[00:26:42] It’s going to free up your recruiter’s time to spend more time with their business areas, with their line managers, sitting in on the interview, being that real. talent business partners. Actually, the more that we could educate them around all of those benefits, the more that we saw it shift and they were taking a more active role in the change themselves.

[00:27:00] Because if you just try and drive the change from your seat as the global function, I think what you end up is losing people along the way. You need them to feel like they own it and they’re accountable for it. So I think that’s been a real key. I think the other piece is listening. We’ve been continuously listening from when we started designing this, even to now.

[00:27:21] So we went live with an MVP in. 2022, January, 2022. And from what we went live with then to what we have now is actually quite a different system. And it’s because we’ve been continuously iterating it to meet the needs of our business. And that includes more brilliant functionality that Eightfold has been bringing out along the way, but we didn’t go live with everything from day one.

[00:27:42] We started simple. We just wanted to see the core benefits and how they would work. And then we’ve added more complexity, more layers in as we’ve gone along the journey. And then the fourth one is around support. How do we support the functions? How are we ensuring that they’ve got training? When something goes wrong in the tool, how quickly does that get fixed?

[00:28:02] How quickly can we escalate to make sure that one day not in the system is a big deal for a recruiter? So how do we minimize those types of events? But also, We did something else, which I think is a big learning and definitely a key to success. We actually asked each market, so as I said, we’ve got 25 countries, all with recruitment teams, nine languages.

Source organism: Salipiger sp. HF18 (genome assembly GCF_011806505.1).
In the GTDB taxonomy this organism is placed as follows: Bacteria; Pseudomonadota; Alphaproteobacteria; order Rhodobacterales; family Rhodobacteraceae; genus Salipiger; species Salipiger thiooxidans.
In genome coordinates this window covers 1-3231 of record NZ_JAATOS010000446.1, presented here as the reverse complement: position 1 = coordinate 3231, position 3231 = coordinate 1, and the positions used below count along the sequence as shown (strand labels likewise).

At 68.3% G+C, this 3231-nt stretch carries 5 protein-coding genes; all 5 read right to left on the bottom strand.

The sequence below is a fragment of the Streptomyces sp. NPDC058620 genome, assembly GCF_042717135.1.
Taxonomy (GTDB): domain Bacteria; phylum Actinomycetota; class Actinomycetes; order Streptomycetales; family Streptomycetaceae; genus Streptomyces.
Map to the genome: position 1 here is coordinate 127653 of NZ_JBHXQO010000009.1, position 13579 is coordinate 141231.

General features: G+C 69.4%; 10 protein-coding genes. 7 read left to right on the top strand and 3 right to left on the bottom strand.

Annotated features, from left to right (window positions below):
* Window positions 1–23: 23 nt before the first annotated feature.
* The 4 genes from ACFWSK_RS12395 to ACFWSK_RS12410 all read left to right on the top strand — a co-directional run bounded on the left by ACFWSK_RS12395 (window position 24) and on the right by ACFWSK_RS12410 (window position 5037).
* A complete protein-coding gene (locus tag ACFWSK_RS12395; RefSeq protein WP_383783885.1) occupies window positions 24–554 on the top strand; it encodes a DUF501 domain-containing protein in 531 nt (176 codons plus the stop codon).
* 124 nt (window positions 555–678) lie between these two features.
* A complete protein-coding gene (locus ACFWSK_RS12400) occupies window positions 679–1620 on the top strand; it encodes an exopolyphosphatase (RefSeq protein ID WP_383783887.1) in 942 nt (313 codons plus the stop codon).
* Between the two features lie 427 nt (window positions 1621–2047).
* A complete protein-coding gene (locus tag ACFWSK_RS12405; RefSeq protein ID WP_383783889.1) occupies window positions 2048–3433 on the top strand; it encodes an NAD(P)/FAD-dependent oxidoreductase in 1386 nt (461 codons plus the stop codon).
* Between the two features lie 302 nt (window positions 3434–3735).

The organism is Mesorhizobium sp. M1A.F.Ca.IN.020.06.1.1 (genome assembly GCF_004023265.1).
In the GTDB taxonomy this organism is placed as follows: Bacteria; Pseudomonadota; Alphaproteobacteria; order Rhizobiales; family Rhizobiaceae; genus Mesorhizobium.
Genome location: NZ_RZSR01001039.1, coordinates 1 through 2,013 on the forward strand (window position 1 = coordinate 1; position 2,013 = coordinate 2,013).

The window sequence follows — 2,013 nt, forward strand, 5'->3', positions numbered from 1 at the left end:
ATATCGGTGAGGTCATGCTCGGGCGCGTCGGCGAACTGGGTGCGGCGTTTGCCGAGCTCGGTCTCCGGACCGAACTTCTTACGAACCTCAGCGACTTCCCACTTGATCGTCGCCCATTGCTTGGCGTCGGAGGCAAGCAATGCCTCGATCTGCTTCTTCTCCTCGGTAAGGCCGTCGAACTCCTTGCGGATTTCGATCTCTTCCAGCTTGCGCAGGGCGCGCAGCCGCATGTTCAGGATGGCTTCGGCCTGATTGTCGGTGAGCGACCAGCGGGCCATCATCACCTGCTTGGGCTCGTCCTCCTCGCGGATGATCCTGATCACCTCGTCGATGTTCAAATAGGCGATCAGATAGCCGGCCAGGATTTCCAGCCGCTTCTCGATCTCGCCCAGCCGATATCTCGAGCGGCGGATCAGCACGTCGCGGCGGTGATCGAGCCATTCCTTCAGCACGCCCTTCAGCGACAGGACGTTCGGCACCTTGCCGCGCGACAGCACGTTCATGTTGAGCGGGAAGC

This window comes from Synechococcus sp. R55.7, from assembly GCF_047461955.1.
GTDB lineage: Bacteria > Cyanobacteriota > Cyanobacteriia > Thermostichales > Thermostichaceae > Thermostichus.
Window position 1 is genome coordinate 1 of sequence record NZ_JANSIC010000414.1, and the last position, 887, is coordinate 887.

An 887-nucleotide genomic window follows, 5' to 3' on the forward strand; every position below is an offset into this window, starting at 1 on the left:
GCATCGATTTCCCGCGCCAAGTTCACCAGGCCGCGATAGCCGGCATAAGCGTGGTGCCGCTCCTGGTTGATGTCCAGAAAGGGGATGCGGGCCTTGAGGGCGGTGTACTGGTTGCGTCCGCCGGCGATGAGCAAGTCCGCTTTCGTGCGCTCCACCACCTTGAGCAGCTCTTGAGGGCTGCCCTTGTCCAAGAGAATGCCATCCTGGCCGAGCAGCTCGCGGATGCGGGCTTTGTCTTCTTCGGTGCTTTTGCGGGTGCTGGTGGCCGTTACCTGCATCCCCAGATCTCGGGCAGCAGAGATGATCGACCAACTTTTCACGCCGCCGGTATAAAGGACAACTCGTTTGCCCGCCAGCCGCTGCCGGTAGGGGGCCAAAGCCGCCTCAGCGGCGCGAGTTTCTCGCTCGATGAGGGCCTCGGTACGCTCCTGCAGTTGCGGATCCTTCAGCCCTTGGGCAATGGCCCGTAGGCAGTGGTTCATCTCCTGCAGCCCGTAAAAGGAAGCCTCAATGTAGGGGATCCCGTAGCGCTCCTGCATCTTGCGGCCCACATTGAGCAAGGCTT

[00:28:27] We are not going to be able to train you as well as you can train yourself. So we asked for every single market to put forward a subject matter expert. What we would then do is give those individuals a breadth and a depth of understanding about how the tool works beyond just what the recruiters know is there every day.

[00:28:44] So that you have an expert in your market who knows a deeper level of What that system is capable of doing and how it operates so that also if they wanted to, they could give more deeper training on certain topics that were more relevant for that market. So example, talent communities. That’s all about talent pipelining for the future.

[00:29:04] There were certain markets that wanted that much quicker than others, because others were still catching up on what had gone live, whereas others were running ahead and saying, we need the next thing, we want the new thing. So you were able to then go, okay, if you’re ready for the new thing, we can train you on that.

[00:29:18] And suddenly cater a little bit, bespoke what you’re doing a little bit for each market and what their priorities were. And also it meant we got a lot less queries as a global team, because they were actually able to be a bit more self sufficient.

[00:29:31] LIGIA: What kind of adoption have you achieved and what’s your long term goal?

[00:29:35] SOPHIE: We’re a hundred percent calibrated, but partly that’s because we’ve also gone live with the jobs intelligence engine. So in the back end of the system, we listened to our recruiters. Our recruiters were saying, actually, This is quite a lot of work on top of what we’re already doing. So we calibrated in the back end 700 critical roles based on that job families we were talking about.

[00:29:57] We added a next layer to that with business experts, fed that into the system. And now what the recruiters have is a baseline calibration for pretty much every single role we have. I think we have around. Over 2000 roles, but not all of those 2000 roles being recruited all the time, right? You’ve only got one CEO, you’ve only got one chief finance officer, etc.